Integral frames from carbon fiber-reinforced plastics (CFRP) based on thermoplastics are an important step for aircraft construction in the direction of a circular economy, as these plastics, which can be deformed again by heating after curing, are easier to repair or recycle. The experts at Fraunhofer IFAM in Stade used this property of thermoplastics in the OSFIT sub-project "Robot-supported adapted in-line shim processes using 3D printing" to develop processes for the automated pre-assembly of such an integral frame. For this purpose, together with project partners, they realized both a virtual gap measurement and a robot-guided automated 3D printing application of gap fillers as joining technology (Figure 3).

More information:

Supported by the Federal Ministry for Economic Affairs and Climate Action

© Fraunhofer IFAM
Automated rudder fork assembly in aircraft vertical stabilizers - Automated on-demand shim application to compensate for component tolerances.

Agile production technologies for CFRP box structures – Automated rudder fork assembly in aircraft vertical tail units

By using agile production technologies for CFRP box structures, researchers at Fraunhofer IFAM in Stade optimized the production processes of aircraft vertical stabilizers. A video shows visitors at ILA 2022 the results of the joint project "Fast-Flexmont2".

With the aim of no longer interrupting the assembly of rudder forks to the VTP box by long waiting times, Fraunhofer IFAM experts and partners have developed application and curing of shim material (gap-filling material; Figure 4) as a parallel process. Automated and digitally networked processes enable volume-accurate metering and application as well as precise shaping and edge smoothing of the shim. Only after the gap filling has cured, the completely shimmed rudder fork is inserted into the vertical stabilizer.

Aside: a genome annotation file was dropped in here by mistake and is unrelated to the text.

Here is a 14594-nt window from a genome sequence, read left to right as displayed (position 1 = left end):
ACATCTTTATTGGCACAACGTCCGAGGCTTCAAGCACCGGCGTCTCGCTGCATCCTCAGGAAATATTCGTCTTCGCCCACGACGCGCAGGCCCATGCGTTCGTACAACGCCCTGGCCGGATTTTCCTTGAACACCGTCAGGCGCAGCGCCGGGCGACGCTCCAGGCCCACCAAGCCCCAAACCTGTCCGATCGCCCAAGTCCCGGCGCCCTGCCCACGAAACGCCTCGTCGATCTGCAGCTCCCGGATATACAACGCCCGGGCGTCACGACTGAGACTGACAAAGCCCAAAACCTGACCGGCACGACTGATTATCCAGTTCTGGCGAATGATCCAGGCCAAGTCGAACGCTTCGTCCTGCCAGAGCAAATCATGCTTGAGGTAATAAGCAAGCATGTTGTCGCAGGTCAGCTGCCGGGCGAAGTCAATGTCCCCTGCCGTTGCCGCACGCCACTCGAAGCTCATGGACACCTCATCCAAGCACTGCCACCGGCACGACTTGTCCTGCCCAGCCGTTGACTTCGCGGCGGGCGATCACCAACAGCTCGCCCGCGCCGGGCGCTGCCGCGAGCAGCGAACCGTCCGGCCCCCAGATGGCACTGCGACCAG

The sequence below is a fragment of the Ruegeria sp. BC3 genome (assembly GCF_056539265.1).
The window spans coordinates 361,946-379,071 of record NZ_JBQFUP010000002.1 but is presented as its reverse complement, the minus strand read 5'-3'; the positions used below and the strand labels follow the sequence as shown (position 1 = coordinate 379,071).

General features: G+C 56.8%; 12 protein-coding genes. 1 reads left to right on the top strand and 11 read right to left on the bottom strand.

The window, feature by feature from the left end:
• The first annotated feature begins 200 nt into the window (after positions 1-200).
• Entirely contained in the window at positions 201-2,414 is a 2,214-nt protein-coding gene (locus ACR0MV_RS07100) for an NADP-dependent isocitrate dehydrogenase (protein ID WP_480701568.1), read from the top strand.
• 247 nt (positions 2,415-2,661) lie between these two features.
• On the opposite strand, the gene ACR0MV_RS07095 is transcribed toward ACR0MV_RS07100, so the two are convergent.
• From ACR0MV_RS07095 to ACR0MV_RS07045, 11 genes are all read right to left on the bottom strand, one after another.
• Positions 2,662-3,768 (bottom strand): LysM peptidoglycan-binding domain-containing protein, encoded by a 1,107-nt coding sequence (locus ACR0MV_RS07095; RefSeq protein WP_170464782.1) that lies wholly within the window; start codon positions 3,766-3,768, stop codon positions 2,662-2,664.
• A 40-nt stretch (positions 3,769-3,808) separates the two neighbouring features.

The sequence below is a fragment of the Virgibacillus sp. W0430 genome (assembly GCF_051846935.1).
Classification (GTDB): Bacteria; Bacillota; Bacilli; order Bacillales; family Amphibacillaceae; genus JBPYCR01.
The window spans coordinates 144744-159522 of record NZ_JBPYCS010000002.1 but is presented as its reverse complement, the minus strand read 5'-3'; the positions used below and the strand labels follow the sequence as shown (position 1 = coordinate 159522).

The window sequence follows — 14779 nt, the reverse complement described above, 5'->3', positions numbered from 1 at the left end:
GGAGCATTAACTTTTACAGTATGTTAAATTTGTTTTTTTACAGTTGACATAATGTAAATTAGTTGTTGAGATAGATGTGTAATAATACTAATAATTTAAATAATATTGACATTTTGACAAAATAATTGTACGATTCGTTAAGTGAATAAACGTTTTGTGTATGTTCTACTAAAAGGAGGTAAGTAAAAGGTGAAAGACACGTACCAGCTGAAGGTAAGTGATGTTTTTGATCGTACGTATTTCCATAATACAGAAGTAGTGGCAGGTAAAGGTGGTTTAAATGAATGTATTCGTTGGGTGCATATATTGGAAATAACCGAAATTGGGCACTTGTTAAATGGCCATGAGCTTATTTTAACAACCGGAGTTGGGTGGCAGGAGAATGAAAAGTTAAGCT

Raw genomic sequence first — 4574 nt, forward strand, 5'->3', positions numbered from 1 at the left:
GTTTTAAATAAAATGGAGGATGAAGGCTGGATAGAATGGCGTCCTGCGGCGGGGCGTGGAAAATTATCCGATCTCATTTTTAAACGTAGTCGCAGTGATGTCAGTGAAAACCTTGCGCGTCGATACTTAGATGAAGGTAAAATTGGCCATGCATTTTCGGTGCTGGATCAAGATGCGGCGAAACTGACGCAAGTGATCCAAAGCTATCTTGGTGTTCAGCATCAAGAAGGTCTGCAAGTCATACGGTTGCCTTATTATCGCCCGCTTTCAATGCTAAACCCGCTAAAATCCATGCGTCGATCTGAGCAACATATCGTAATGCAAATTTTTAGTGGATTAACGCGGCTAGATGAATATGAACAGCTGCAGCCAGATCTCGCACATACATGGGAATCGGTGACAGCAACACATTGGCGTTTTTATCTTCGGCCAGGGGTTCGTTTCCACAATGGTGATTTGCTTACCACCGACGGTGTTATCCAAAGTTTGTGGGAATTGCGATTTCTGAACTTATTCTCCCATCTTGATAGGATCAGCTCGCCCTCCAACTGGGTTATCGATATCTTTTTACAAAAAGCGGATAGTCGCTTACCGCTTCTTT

Thus, in addition to agile manufacturing, the parallelization of work steps makes it possible to reuse technical resources and consequently increase productivity while at the same time reducing costs.

Supported by the Federal Ministry for Economic Affairs and Climate Action

© Fraunhofer IFAM
The first station of the "UniFix" flow line: The newly developed mobile holding fixture, which is navigating by virtually coupled AGV systems, transports the precisely positioned CFRP vertical tail plane element into the camera arena, where the shape retention of the holding fixture is checked.

Efficiency-enhancing flow-line production of large CFRP components – Trend-setting mobile holding fixture for flexible pick-up, alignment and transport of components

A video will present visitors attending to ILA 2022 with a further milestone with regard to agile production technologies - the new mobile holding fixture developed by Fraunhofer IFAM in Stade together with project partners can flexibly hold various large components, such as aircraft tail planes or landing flaps, in different types up to eight meters in length, align them precisely and sustainably, and transport them (Figure 5).

This joint research project ("UniFix"; "Universal mobile component clamping and fixing device for the processing of fiber composite structures") is also all about weight-reducing large CFRP structures on a 1:1 scale for aircraft construction: Focused on machining processes in the production flow, this holding fixture is able to significantly relieve a machining line of time-consuming, non-value-adding secondary activities by passing through various process stations in advance with the optimally and precisely aligned large components, at which preparatory work can be carried out in parallel and simultaneously.

This flow-oriented production makes it possible to reduce throughput times and thus increase productivity, efficiency and cost-effectiveness, and consequently competitiveness in the international market. The advantages of flow-oriented manufacturing lie primarily in the reduction of manual handling operations and non-productive time. In addition, there are increases in efficiency through specialization of the individual plants, reduced throughput times due to harmonized cycle times, as well as an associated reduction in buffer stocks and faster reaction to process deviations.

More information: and video

Supported by the Federal Ministry for Economic Affairs and Climate Action


Further Information



Trade fair

Find out more – visit us at the ILA 2022 in Berlin from June 22 to 26, Hall 4, Booth 350.


© Fraunhofer IFAM, but can be published in reports about this press release.